Reprinted from TheBalance.com
By Miriam Caldwell
There are a lot of different ways to handle money, and different couples will work on a different system. Often one person will do most of the budgeting, pay the bills and handle the majority of the day-to-day tasks that comes with managing your money. This is common. However, there may be situations where one part of the couple is using money to manipulate or control another person. If you are not the primary bread winner or if you stay at home while your spouse works, you may find yourself in a situation where you are vulnerable to this happening to you.
This may be referred to house money or an allowance. Alternately, you and your spouse may agree to give each other allowance, which can also be referred to as Mad Money, or pocket money. Working as a team can help [prevent money from ruining your marriage](https://www.thebalance.com/dont-let-your-money-ruin-your-marriage-2386042)
If you are using an allowance category to give each partner spending money then it is really not a bad thing. It is important to have a bit of money that you can spend on fun things without being accountable to your spouse or partner. The key is to give a reasonable limit within your budget and to give each partner the same amount. This is not to cover things like normal daily expenses with the allowance. This makes it fair for both partners.
HOW CAN I TELL IF MY SITUATION IS BAD?
The easiest way is to tell is how the situation makes you feel. If you and your spouse both have an equal allowance that you agreed on to spend on things you enjoy like clothes shopping or video games, it should not be an issue.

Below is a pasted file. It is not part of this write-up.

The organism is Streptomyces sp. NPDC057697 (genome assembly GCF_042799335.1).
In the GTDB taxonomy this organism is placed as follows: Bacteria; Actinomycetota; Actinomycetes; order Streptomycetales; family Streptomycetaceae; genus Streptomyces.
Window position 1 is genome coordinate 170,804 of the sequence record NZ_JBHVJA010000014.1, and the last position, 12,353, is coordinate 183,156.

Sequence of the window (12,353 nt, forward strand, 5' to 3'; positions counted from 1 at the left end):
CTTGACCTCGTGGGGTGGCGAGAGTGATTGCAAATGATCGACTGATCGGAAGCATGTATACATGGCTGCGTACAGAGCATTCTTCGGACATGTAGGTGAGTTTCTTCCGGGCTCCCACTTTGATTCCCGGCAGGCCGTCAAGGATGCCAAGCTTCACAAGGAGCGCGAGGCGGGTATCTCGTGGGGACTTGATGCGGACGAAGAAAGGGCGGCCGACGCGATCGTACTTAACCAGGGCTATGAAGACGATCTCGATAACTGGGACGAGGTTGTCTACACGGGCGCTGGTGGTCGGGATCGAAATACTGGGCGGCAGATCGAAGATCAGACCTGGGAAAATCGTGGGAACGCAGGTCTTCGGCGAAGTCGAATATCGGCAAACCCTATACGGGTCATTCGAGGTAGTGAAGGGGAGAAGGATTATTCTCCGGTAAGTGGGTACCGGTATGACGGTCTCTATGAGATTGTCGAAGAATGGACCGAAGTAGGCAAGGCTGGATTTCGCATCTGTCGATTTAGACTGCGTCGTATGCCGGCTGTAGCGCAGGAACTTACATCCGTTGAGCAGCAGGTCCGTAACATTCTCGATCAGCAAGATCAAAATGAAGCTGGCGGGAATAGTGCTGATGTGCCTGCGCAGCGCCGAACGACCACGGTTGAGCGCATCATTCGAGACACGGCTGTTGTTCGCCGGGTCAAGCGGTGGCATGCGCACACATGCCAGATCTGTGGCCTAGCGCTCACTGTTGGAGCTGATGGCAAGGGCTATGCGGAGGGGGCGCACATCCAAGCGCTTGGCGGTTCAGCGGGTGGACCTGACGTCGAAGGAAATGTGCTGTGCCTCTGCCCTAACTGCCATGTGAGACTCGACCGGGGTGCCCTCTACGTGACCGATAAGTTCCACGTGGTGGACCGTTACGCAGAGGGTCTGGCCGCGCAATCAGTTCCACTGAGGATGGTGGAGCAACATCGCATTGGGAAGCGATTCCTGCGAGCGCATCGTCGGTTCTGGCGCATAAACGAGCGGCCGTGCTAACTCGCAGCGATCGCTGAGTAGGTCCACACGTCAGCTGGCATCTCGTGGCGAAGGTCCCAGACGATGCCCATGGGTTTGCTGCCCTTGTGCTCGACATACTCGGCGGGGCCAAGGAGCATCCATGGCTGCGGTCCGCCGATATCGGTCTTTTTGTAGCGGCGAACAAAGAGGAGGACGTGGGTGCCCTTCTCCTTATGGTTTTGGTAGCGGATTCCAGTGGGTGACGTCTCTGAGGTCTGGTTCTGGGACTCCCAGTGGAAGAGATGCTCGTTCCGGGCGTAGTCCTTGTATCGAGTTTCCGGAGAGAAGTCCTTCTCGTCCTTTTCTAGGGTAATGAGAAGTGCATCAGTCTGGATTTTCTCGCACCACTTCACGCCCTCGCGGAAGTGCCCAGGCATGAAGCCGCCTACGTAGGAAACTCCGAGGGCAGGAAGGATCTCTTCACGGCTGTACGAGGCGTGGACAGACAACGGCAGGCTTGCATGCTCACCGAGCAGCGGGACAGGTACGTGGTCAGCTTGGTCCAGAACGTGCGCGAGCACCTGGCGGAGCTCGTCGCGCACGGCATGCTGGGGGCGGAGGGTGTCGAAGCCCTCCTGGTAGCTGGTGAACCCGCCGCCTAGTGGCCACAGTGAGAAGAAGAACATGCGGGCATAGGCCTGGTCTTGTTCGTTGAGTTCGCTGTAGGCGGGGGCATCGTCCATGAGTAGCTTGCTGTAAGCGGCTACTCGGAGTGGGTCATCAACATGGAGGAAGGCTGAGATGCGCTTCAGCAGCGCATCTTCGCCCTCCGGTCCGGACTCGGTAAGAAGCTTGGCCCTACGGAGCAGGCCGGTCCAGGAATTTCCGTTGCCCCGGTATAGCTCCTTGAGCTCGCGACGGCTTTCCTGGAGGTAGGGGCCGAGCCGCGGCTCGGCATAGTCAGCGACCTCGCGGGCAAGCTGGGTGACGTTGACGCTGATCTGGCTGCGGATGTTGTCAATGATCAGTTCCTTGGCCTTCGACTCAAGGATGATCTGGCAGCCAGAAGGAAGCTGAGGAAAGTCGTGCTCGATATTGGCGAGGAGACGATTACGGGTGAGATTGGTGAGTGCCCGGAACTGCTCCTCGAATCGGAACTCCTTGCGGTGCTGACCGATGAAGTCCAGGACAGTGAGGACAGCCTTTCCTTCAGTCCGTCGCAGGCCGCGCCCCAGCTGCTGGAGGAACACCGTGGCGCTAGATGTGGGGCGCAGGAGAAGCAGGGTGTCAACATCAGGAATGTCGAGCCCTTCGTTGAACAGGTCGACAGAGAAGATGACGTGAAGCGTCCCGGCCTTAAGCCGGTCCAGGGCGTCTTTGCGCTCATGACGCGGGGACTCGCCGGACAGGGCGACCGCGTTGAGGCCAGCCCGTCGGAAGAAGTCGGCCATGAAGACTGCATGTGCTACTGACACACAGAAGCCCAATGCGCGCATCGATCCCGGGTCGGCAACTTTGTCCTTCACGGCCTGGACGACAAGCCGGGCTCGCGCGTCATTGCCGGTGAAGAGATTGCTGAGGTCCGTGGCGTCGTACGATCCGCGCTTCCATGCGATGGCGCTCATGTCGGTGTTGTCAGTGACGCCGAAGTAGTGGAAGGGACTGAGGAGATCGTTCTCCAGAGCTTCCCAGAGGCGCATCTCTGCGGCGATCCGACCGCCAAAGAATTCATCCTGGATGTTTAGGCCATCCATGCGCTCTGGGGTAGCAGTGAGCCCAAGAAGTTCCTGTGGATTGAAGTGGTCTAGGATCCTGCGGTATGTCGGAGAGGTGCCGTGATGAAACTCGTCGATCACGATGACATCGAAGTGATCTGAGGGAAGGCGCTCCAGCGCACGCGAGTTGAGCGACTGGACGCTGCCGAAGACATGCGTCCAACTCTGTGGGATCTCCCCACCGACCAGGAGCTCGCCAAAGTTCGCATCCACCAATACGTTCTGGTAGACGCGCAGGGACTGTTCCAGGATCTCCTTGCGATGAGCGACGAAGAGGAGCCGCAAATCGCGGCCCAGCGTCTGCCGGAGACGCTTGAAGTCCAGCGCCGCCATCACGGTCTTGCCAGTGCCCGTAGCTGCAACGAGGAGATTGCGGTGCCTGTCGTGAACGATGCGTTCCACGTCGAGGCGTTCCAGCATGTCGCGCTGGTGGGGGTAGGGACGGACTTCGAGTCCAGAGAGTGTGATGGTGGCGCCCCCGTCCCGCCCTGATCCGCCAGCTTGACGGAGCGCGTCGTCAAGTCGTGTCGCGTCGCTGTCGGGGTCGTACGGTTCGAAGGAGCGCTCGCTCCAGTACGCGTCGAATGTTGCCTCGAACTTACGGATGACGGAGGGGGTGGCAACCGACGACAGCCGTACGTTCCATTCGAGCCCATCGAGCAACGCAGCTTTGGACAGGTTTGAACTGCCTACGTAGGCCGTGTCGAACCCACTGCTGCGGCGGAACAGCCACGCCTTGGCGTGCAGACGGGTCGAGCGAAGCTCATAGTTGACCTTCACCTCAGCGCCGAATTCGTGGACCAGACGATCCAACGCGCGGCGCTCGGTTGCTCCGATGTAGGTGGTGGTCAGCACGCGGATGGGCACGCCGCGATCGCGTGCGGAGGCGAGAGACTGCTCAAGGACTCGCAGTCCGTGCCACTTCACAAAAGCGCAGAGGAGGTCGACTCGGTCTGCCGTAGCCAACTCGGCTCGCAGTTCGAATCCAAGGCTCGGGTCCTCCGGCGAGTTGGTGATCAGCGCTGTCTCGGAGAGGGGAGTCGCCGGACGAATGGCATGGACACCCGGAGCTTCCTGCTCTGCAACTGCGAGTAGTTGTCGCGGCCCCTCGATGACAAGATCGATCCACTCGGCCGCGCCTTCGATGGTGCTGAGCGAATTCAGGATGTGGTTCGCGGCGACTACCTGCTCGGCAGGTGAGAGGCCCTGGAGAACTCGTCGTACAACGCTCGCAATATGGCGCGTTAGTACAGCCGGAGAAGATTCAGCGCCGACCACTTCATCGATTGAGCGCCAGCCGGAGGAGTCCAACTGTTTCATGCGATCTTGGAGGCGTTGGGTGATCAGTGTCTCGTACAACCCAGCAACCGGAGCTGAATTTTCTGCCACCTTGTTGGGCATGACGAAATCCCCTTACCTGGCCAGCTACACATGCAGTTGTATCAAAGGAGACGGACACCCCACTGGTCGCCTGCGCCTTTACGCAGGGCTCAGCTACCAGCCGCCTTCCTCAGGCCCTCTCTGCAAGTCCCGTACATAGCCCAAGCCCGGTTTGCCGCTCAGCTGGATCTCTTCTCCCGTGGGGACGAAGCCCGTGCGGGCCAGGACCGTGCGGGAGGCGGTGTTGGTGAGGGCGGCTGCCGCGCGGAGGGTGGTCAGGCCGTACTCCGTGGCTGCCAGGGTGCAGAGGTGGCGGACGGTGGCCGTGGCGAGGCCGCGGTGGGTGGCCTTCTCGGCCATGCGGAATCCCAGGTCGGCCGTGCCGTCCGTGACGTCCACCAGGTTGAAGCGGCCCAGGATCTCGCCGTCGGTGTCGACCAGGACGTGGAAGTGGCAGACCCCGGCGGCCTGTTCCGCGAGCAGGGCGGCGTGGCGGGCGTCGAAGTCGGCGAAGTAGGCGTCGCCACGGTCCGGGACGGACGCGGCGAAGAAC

You may want more money, but you should agree on the amount while keeping all of the other [financial goals](https://www.thebalance.com/new-year-s-resolutions-financial-goals-2386039) that you are working toward in mind. If your spouse just told you the amount, you may need to work on the budget together to come up with a solution.
You may be dealing with more serious problems if you are given a tight allowance, and then expected to account for how you spend all of your money.
If your spouse does not share financial information with you, you may be in a situation where you are being controlled by the money. It is important each spouse participates in the budgeting and financial planning. Often this happens when one spouse does not work outside of the home. Other warning signs include not being a signer on the bank accounts or on the home that you own. You may not know all of the bank accounts that your spouse has or even what all the bills are. this one of the more serious [signs of financial issues in your marriage](https://www.thebalance.com/financial-signs-for-rethinking-your-relationship-2385593).You may want to begin working on [finding more financial independence](https://www.thebalance.com/stay-at-home-mom-financial-independence-4151753) in case you need to leave the situation eventually.